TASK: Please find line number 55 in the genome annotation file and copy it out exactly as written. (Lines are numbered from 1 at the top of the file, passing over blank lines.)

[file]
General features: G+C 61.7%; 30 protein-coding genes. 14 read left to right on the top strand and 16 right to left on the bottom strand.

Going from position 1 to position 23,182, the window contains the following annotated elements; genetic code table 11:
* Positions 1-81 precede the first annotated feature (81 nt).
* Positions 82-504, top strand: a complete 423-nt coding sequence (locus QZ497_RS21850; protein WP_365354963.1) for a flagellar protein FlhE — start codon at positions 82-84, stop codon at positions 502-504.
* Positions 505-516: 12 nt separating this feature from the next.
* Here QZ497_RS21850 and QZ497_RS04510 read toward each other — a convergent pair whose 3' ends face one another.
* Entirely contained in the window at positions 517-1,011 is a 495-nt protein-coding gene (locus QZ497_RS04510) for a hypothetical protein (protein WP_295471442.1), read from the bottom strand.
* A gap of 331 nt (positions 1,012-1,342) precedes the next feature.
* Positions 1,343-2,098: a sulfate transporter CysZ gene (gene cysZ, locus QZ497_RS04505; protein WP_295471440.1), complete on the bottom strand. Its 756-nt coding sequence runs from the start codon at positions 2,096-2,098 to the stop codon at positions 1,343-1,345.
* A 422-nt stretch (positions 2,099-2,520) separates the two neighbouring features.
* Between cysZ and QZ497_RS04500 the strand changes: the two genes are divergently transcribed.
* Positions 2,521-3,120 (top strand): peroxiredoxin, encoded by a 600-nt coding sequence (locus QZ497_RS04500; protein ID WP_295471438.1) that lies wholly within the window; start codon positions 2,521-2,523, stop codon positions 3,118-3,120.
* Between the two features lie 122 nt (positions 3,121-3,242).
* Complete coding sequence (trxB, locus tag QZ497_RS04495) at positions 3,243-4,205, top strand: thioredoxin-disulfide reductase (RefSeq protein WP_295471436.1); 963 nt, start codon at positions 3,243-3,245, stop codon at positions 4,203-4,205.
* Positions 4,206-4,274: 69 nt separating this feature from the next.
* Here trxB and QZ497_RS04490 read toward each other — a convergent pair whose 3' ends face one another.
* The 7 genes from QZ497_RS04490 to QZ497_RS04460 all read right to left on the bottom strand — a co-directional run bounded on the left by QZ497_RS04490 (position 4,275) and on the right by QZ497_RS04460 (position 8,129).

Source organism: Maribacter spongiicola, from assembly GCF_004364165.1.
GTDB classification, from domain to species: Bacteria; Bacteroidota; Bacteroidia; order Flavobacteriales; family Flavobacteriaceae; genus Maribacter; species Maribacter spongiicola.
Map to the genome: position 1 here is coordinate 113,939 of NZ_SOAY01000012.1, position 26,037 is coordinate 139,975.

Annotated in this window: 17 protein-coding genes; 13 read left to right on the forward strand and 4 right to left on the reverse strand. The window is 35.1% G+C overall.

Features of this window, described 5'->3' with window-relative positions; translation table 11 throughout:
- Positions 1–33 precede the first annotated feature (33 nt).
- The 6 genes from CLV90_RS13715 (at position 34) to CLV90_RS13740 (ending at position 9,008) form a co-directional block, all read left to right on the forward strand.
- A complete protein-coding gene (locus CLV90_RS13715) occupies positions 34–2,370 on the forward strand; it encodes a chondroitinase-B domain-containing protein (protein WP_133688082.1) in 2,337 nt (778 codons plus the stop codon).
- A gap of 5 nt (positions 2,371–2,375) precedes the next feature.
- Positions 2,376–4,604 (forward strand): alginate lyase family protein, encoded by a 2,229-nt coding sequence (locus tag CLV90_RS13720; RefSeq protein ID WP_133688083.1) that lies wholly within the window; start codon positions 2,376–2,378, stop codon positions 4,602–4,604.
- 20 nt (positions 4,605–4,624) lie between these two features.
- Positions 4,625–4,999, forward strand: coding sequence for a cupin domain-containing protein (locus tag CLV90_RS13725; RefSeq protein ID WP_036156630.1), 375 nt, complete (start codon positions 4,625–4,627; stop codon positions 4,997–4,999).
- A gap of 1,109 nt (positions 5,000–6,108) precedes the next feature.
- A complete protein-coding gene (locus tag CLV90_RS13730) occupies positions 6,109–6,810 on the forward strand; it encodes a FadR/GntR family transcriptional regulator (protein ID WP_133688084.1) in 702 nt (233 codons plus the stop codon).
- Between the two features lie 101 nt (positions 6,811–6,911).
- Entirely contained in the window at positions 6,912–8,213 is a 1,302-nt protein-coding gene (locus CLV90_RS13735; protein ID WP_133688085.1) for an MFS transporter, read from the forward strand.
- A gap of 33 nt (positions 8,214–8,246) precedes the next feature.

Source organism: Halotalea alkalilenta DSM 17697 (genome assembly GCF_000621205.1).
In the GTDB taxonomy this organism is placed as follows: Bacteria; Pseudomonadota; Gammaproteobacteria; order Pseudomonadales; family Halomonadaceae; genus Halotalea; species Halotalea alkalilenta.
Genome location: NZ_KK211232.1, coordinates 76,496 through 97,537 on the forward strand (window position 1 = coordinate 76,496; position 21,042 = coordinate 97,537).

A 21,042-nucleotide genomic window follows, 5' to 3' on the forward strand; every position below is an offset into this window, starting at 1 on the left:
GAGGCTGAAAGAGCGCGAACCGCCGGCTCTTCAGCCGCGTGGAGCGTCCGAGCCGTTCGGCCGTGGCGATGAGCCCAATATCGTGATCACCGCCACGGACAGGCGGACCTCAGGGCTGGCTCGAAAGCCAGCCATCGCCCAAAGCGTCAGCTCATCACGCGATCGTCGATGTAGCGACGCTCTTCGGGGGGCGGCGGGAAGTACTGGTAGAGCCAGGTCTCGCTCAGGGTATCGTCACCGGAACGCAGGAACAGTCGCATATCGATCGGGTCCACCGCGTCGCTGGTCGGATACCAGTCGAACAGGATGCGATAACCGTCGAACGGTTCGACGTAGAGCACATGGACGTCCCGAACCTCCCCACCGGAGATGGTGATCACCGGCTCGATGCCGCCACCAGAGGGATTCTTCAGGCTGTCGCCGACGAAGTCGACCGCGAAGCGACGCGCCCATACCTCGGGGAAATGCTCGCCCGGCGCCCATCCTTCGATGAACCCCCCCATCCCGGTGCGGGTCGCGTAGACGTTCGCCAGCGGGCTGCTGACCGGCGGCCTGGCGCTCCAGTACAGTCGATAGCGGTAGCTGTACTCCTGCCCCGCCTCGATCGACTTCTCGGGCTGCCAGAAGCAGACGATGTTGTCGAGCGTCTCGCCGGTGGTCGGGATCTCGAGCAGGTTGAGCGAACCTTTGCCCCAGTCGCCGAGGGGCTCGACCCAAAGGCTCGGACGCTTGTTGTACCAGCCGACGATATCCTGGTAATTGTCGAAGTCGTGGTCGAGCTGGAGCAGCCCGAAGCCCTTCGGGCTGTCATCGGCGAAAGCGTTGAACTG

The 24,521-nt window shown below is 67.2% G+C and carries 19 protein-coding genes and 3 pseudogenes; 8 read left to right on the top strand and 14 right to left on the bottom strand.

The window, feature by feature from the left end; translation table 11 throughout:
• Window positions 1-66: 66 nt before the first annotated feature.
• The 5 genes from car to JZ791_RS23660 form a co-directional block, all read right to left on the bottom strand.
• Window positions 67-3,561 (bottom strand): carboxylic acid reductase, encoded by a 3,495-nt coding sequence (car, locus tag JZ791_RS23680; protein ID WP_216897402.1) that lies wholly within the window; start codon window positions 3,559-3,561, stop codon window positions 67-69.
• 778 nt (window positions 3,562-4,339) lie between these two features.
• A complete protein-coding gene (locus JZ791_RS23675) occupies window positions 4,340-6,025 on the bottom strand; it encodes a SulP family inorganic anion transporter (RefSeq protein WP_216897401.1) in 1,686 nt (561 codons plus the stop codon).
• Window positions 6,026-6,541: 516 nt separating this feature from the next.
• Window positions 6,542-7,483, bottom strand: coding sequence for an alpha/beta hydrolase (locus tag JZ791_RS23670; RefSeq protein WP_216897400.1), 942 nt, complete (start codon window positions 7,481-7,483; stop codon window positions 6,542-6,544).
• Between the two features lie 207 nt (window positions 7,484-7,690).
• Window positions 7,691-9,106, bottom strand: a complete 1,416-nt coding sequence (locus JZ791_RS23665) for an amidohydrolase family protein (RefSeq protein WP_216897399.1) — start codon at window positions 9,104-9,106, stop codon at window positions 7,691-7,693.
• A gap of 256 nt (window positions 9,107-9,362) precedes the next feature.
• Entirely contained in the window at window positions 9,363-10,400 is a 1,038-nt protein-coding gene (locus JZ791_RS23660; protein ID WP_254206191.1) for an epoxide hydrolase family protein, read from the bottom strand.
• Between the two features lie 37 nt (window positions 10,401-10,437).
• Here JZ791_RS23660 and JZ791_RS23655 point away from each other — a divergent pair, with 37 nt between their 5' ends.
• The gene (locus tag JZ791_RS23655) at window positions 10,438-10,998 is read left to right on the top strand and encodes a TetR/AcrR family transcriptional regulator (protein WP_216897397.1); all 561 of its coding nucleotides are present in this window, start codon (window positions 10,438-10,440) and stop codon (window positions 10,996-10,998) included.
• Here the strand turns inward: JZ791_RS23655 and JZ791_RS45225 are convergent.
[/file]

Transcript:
• The gene (locus tag JZ791_RS23655) at window positions 10,438-10,998 is read left to right on the top strand and encodes a TetR/AcrR family transcriptional regulator (protein WP_216897397.1); all 561 of its coding nucleotides are present in this window, start codon (window positions 10,438-10,440) and stop codon (window positions 10,996-10,998) included.